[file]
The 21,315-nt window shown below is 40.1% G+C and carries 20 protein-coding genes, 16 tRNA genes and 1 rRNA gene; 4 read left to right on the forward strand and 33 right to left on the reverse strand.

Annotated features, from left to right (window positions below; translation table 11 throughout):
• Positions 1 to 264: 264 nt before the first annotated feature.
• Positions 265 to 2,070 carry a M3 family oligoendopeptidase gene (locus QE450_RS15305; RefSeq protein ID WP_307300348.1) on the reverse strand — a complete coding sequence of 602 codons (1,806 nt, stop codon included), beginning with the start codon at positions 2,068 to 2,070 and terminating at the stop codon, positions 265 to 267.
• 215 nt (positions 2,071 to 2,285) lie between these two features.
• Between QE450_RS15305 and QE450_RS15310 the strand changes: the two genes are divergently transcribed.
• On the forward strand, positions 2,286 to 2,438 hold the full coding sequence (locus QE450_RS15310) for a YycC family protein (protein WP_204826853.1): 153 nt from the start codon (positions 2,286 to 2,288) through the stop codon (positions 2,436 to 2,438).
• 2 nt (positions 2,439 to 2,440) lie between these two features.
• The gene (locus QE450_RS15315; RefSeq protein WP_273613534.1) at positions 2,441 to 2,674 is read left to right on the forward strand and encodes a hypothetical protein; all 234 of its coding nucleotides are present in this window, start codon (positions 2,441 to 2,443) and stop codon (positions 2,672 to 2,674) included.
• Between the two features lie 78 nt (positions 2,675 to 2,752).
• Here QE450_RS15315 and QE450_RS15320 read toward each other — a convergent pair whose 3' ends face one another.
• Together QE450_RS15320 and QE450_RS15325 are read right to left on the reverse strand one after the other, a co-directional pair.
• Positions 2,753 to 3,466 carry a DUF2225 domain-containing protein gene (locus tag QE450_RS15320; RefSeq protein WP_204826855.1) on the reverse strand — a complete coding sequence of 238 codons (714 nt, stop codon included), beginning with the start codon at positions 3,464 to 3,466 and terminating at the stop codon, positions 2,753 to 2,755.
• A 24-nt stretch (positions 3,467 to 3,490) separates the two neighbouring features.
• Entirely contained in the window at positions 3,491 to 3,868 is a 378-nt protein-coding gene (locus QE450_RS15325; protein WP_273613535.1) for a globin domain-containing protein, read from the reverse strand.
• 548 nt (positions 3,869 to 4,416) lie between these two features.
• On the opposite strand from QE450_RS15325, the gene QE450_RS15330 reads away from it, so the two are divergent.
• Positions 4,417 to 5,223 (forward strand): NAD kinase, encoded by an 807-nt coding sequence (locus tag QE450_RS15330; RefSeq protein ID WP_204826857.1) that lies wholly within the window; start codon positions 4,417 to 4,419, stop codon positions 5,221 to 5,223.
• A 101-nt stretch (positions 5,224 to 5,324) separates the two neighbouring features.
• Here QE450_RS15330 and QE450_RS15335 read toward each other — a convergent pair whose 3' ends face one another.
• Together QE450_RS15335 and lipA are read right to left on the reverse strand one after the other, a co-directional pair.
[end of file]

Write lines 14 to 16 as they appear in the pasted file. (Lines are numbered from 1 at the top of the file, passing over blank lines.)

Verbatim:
• A 24-nt stretch (positions 3,467 to 3,490) separates the two neighbouring features.
• Entirely contained in the window at positions 3,491 to 3,868 is a 378-nt protein-coding gene (locus QE450_RS15325; protein WP_273613535.1) for a globin domain-containing protein, read from the reverse strand.
• 548 nt (positions 3,869 to 4,416) lie between these two features.